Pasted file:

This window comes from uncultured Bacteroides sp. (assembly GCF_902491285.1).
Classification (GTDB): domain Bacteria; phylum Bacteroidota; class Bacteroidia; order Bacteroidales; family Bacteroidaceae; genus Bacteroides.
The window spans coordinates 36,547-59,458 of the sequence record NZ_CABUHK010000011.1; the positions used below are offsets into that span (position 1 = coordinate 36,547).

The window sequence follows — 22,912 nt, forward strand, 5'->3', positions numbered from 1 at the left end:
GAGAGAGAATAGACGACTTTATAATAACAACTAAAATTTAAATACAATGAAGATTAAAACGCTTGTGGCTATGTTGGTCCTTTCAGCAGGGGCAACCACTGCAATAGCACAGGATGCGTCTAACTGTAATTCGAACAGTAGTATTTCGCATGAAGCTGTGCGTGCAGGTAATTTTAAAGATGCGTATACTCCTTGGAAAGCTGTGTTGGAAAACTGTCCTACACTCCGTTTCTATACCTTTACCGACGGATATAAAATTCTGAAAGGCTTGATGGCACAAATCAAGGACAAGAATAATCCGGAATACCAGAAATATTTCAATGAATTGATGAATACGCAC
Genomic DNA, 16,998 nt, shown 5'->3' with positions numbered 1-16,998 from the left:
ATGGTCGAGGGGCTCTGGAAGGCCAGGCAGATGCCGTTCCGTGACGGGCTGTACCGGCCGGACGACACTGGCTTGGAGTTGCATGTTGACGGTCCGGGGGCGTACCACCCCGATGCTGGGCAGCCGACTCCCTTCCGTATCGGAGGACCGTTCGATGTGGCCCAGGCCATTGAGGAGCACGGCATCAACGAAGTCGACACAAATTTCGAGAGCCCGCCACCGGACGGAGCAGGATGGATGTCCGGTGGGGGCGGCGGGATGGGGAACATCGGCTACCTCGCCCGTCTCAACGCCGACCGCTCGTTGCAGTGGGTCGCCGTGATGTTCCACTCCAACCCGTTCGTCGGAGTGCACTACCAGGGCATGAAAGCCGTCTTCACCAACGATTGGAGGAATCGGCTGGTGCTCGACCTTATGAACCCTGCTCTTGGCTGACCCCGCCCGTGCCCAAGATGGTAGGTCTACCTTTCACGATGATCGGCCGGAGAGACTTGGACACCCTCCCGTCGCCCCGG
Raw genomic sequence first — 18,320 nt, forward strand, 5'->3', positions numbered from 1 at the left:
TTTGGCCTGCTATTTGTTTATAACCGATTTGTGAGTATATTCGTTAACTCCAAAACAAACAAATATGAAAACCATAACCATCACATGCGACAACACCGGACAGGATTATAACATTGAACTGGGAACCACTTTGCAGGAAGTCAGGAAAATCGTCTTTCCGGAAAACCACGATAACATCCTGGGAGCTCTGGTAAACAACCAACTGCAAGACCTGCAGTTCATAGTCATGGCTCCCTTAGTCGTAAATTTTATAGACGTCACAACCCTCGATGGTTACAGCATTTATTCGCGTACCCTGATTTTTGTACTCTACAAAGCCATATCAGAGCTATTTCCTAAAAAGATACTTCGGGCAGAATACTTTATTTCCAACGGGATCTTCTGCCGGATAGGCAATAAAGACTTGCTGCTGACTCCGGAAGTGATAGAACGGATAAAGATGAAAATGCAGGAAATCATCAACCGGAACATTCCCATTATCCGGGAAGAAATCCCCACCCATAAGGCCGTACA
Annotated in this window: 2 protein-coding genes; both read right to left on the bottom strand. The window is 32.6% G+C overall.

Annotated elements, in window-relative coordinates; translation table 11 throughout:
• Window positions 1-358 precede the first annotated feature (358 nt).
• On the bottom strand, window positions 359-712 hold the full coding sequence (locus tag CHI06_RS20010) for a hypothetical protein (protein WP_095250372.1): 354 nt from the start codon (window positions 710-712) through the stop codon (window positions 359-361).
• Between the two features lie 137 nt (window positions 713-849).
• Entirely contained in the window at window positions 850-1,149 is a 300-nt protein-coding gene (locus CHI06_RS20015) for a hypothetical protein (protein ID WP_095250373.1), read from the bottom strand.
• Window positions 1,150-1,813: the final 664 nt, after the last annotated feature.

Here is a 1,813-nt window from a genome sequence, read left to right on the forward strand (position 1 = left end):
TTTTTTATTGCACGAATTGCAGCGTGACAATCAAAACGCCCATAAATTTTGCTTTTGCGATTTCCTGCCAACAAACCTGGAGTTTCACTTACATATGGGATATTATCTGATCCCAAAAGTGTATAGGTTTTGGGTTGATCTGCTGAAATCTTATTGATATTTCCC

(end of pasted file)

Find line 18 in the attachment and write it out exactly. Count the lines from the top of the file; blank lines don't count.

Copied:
TTTTTTATTGCACGAATTGCAGCGTGACAATCAAAACGCCCATAAATTTTGCTTTTGCGATTTCCTGCCAACAAACCTGGAGTTTCACTTACATATGGGATATTATCTGATCCCAAAAGTGTATAGGTTTTGGGTTGATCTGCTGAAATCTTATTGATATTTCCC